2.Given our current President, and the previous President, the Office of President would shine forth more clearly.  This would take the elected occupant of the White House subverting his/her own personality to the Constitutional requirements of the office.  The Office must win, and as the Queen, for the good of the people. 

3.  Old Adam want “to be like God”(Genesis 3).  Those who do not have the demonstrable talents and ambition to be an idol, yet we all have the original sin to idolize. In the 1930s Germany, Lutheran Pastor, Dietrich Bonhoeffer, diagnosed this idolatry in an article, The Fuehrer Principle, as Adolf Hitler rose to power.  “Fuehrer” is the German word for “leader”:

 “This Leader, deriving from the concentrated will of the people, now appears as longingly awaited by the people, the one who is to fulfill their capabilities and their potentialities. Thus the originally matter-of-fact idea of political authority has become the political, messianic concept of the Leader as we know it today. Into it there also streams all the religious thought of its adherents. Where the spirit of the people is a divine, metaphysical factor, the Leader who embodies this spirit has religious functions, and is I the proper sense the messiah. With his appearance the fulfillment of the last hope has dawned. With the kingdom which he must bring with him the eternal kingdom has already drawn near….”

The result is idolatry:

“If he understands his function in any other way than as it is rooted in fact, if he does not continually tell his followers quite clearly of the limited nature of his task and of their own responsibility, if he allows himself to surrender to the wishes of his followers, who would always make him their idol—then the image of the Leader will pass over into the image of the mis-leader, and he will be acting in a criminal way not only towards those he leads, but also towards himself.”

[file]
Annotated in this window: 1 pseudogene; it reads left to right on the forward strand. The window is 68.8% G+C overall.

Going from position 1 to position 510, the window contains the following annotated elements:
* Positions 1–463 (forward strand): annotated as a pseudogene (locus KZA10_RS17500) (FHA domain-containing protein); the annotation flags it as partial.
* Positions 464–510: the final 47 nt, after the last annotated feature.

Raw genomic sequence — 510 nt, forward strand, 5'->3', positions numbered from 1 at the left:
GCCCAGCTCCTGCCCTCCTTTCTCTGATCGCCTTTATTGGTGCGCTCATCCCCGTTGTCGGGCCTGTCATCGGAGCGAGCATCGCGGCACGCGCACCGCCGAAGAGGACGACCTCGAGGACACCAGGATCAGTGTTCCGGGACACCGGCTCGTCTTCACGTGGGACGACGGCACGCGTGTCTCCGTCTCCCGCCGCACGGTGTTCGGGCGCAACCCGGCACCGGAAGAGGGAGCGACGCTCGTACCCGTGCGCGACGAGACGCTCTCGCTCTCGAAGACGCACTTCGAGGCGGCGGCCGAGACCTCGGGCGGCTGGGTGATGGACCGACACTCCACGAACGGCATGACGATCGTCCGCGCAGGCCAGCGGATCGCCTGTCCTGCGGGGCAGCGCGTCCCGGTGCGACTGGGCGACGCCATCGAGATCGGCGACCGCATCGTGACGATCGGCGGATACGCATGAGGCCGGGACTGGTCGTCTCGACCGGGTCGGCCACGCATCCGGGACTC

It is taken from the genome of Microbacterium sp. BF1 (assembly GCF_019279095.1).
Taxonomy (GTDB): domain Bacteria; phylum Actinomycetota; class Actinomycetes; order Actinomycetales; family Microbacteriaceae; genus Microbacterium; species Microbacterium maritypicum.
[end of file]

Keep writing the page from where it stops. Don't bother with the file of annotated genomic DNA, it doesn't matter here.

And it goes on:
Queen Elizabeth was well schooled in what she could not do as sovereign, as should Presidents and those who elect them;  but Old Adam wants a leader who can do all things and this is messianic in an anti-Christ way. Man wants life,the Lord gives life. Man wants all life, the Lord gives us His life.  Dear Christians, we must be awake to the possibility of our own idolatrous lusts.  I think the Bonhoeffer quote is prophetic because the 20th and 21st centuries have become increasingly the centuries of personality and the self. We rejoice in the hope that the Crown has won upon the Cross and will win in the end, when He comes in the glory of His divine Majesty, but He first bore the Cross to win for us the crown of eternal glory. So, let us ever be aware of the lesser crowns and not to let their ‘light’ shine through as absolute.  

22“The eye is the lamp of the body. So, if your eye is healthy, your whole body will be full of light, 23 but if your eye is bad, your whole body will be full of darkness. If then the light in you is darkness, how great is the darkness! (St. Matthew 6)